I spy with my little eye something that begins with the letter “E.” If you have kids or grandchildren chances are you’ve played that game. For me, the thing that begins with “E” is eyesight.
Without my contacts or glasses I’m legally blind. That big “E” on the eye chart isn’t visible to me (truth be told, neither is the wall). These days my myopia isn’t a problem. I wear my contacts during the day, and my glasses at night. It’s a routine I’ve followed for more than 40 years.
Now that I have Parkinson’s, someday the routine will change. A few scenarios could take place. My hands could tremor enough to make it impossible to wear contacts, my head could start shaking making corrective lens surgery risky, or both could happen.
The easiest solution would be to abandon the contacts and wear glasses for the rest of my life. I don’t like that option. I prefer life without them.
How will I know that my hands are tremoring too severely to safely handle contacts? How will I know if my head is moving too much and I’m no longer a candidate for corrective lens surgery? How will I know which surgical procedure, LASIK or full lens replacement,is right for me?
Fortunately, I tackled these questions shortly after my diagnosis. I see at least one of my doctors once a month. If one of them notices that I’m tremoring more than usual they have been instructed to call my neurologist. He will make the decision about whether it’s time to fix my eyes.
I’ve decided against LASIK because sometimes the procedure needs to be touched up.
But there’s a statistic that weighed heavily in my decision to abandon the LASIK option. According to the Alzheimer’s Association 50-to-80 percent of all Parkinson’s patients experience dementia as the disease progresses. If I needed a LASIK touch up, develop cataracts, and have dementia, how will I know that something is going wrong with my vision?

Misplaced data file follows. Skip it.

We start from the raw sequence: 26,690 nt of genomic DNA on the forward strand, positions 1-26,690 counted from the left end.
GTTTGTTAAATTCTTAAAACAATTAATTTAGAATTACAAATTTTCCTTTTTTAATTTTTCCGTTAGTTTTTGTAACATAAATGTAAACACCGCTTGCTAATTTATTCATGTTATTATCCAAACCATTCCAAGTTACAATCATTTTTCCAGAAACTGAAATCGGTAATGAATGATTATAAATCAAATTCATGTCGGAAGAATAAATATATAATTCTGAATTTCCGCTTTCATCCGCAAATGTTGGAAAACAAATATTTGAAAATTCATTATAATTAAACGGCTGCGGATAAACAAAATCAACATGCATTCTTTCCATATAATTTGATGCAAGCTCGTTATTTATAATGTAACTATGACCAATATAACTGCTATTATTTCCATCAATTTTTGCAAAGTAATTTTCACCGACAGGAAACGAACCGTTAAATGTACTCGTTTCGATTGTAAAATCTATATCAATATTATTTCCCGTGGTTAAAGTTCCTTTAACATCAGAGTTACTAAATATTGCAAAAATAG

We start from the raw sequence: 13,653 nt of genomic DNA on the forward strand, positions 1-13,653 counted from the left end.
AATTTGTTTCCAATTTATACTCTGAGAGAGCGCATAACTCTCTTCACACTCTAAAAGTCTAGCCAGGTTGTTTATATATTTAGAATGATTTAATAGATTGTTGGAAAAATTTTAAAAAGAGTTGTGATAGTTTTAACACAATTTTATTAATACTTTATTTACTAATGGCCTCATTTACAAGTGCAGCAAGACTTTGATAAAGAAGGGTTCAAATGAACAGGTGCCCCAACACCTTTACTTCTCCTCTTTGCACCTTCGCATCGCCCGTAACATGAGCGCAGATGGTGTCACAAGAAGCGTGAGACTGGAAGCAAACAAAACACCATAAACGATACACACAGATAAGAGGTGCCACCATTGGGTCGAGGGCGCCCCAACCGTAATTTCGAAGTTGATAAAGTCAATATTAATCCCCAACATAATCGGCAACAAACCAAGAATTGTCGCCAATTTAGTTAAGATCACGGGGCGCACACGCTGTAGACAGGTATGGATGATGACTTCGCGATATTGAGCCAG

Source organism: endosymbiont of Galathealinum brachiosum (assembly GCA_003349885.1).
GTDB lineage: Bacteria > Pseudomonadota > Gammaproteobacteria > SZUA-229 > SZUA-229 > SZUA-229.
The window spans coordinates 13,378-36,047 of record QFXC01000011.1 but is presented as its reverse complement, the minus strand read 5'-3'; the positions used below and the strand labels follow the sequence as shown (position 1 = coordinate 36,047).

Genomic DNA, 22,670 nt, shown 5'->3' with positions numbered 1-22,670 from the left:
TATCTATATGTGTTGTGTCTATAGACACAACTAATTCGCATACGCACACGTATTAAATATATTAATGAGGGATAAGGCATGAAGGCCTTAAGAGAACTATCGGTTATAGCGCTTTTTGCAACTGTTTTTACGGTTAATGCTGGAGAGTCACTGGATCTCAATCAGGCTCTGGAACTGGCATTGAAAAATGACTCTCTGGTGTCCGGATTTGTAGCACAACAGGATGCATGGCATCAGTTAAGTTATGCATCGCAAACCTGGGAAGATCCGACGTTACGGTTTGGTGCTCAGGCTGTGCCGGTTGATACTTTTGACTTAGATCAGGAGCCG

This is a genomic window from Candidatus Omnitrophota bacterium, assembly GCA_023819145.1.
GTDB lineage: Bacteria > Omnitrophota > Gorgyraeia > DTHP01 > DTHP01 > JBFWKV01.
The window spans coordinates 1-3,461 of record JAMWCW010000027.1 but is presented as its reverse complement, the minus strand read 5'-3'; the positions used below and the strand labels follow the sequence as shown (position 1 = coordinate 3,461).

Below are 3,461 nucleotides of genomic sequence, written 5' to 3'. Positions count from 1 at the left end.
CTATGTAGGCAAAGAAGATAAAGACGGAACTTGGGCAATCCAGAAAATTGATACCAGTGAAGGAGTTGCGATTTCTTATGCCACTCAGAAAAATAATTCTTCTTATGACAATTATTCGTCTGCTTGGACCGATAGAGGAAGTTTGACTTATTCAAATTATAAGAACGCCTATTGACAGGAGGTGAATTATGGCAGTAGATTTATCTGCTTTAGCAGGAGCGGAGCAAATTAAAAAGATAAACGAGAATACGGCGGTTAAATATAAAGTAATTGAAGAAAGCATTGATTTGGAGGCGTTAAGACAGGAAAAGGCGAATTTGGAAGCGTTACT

Cataracts should be a concern of all seniors, and they should be of particular importance to those of us who have Parkinson’s. According to the Kellogg Eye Center at the University of Michigan 90 percent of all people over the age of 65 have a cataract, and those between the ages of 75 and 85 have some vision loss due to cataracts.
If a Parkinson’s patient has dementia, how will they know (and communicate) that their vision is impaired?
I’ve decided that when it’s time, I’m going to have my natural lenses removed because cataracts cannot form on an artificial lens. I think that given the options available to me today, lens replacement is my best option because new lenses will provide me with good vision through the rest of my life. Like all of us, as I progress with the disease I’ll have plenty of other things to worry about. The ability to see clearly shouldn’t be one of them.
I spy with my little eye something that begins with the letter “P.”
“Plan” ahead for the day when you’ll need clear vision to make decisions about other things in your future.
Kevin Woo is a freelance writer based in San Francisco. You can follow him on Facebook or visit his website at www.kevinjwoo.com.